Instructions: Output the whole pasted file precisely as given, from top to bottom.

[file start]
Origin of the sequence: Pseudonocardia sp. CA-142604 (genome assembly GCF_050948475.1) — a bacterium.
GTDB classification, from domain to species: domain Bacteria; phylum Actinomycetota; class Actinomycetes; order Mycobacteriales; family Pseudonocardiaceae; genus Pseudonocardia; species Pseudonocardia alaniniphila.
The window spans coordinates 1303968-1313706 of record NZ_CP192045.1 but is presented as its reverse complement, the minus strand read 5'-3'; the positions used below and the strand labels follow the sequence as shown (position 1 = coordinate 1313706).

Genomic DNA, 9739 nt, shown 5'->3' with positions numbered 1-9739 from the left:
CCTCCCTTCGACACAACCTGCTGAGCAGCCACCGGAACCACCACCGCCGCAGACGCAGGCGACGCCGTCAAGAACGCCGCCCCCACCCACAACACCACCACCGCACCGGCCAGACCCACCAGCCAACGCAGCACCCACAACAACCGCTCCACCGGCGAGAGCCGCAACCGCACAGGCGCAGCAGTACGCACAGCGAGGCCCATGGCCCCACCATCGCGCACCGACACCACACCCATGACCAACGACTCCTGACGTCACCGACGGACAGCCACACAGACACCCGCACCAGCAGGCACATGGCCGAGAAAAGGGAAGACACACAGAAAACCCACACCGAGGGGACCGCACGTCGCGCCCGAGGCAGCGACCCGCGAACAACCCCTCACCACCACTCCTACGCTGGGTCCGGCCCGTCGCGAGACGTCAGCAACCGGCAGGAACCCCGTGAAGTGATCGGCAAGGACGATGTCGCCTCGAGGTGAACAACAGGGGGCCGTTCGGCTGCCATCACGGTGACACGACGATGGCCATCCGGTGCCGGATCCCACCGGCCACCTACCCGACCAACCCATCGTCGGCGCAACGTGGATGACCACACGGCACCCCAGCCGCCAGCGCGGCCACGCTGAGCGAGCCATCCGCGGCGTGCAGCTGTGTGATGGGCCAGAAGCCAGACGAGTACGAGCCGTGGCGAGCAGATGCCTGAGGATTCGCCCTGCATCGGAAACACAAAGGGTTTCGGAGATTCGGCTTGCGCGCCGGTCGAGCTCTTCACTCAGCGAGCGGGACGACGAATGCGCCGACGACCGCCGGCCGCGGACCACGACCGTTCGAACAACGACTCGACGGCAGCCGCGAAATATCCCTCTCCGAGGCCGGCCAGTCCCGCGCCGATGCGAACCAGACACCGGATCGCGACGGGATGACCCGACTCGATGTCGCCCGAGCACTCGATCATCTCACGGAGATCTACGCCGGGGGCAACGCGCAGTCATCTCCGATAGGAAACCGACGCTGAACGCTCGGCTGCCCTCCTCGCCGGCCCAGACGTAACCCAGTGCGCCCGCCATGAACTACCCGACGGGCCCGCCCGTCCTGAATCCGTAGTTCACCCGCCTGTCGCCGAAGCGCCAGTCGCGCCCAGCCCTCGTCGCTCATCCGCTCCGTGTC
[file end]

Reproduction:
Origin of the sequence: Pseudonocardia sp. CA-142604 (genome assembly GCF_050948475.1) — a bacterium.
GTDB classification, from domain to species: domain Bacteria; phylum Actinomycetota; class Actinomycetes; order Mycobacteriales; family Pseudonocardiaceae; genus Pseudonocardia; species Pseudonocardia alaniniphila.
The window spans coordinates 1303968-1313706 of record NZ_CP192045.1 but is presented as its reverse complement, the minus strand read 5'-3'; the positions used below and the strand labels follow the sequence as shown (position 1 = coordinate 1313706).

Genomic DNA, 9739 nt, shown 5'->3' with positions numbered 1-9739 from the left:
CCTCCCTTCGACACAACCTGCTGAGCAGCCACCGGAACCACCACCGCCGCAGACGCAGGCGACGCCGTCAAGAACGCCGCCCCCACCCACAACACCACCACCGCACCGGCCAGACCCACCAGCCAACGCAGCACCCACAACAACCGCTCCACCGGCGAGAGCCGCAACCGCACAGGCGCAGCAGTACGCACAGCGAGGCCCATGGCCCCACCATCGCGCACCGACACCACACCCATGACCAACGACTCCTGACGTCACCGACGGACAGCCACACAGACACCCGCACCAGCAGGCACATGGCCGAGAAAAGGGAAGACACACAGAAAACCCACACCGAGGGGACCGCACGTCGCGCCCGAGGCAGCGACCCGCGAACAACCCCTCACCACCACTCCTACGCTGGGTCCGGCCCGTCGCGAGACGTCAGCAACCGGCAGGAACCCCGTGAAGTGATCGGCAAGGACGATGTCGCCTCGAGGTGAACAACAGGGGGCCGTTCGGCTGCCATCACGGTGACACGACGATGGCCATCCGGTGCCGGATCCCACCGGCCACCTACCCGACCAACCCATCGTCGGCGCAACGTGGATGACCACACGGCACCCCAGCCGCCAGCGCGGCCACGCTGAGCGAGCCATCCGCGGCGTGCAGCTGTGTGATGGGCCAGAAGCCAGACGAGTACGAGCCGTGGCGAGCAGATGCCTGAGGATTCGCCCTGCATCGGAAACACAAAGGGTTTCGGAGATTCGGCTTGCGCGCCGGTCGAGCTCTTCACTCAGCGAGCGGGACGACGAATGCGCCGACGACCGCCGGCCGCGGACCACGACCGTTCGAACAACGACTCGACGGCAGCCGCGAAATATCCCTCTCCGAGGCCGGCCAGTCCCGCGCCGATGCGAACCAGACACCGGATCGCGACGGGATGACCCGACTCGATGTCGCCCGAGCACTCGATCATCTCACGGAGATCTACGCCGGGGGCAACGCGCAGTCATCTCCGATAGGAAACCGACGCTGAACGCTCGGCTGCCCTCCTCGCCGGCCCAGACGTAACCCAGTGCGCCCGCCATGAACTACCCGACGGGCCCGCCCGTCCTGAATCCGTAGTTCACCCGCCTGTCGCCGAAGCGCCAGTCGCGCCCAGCCCTCGTCGCTCATCCGCTCCGTGTC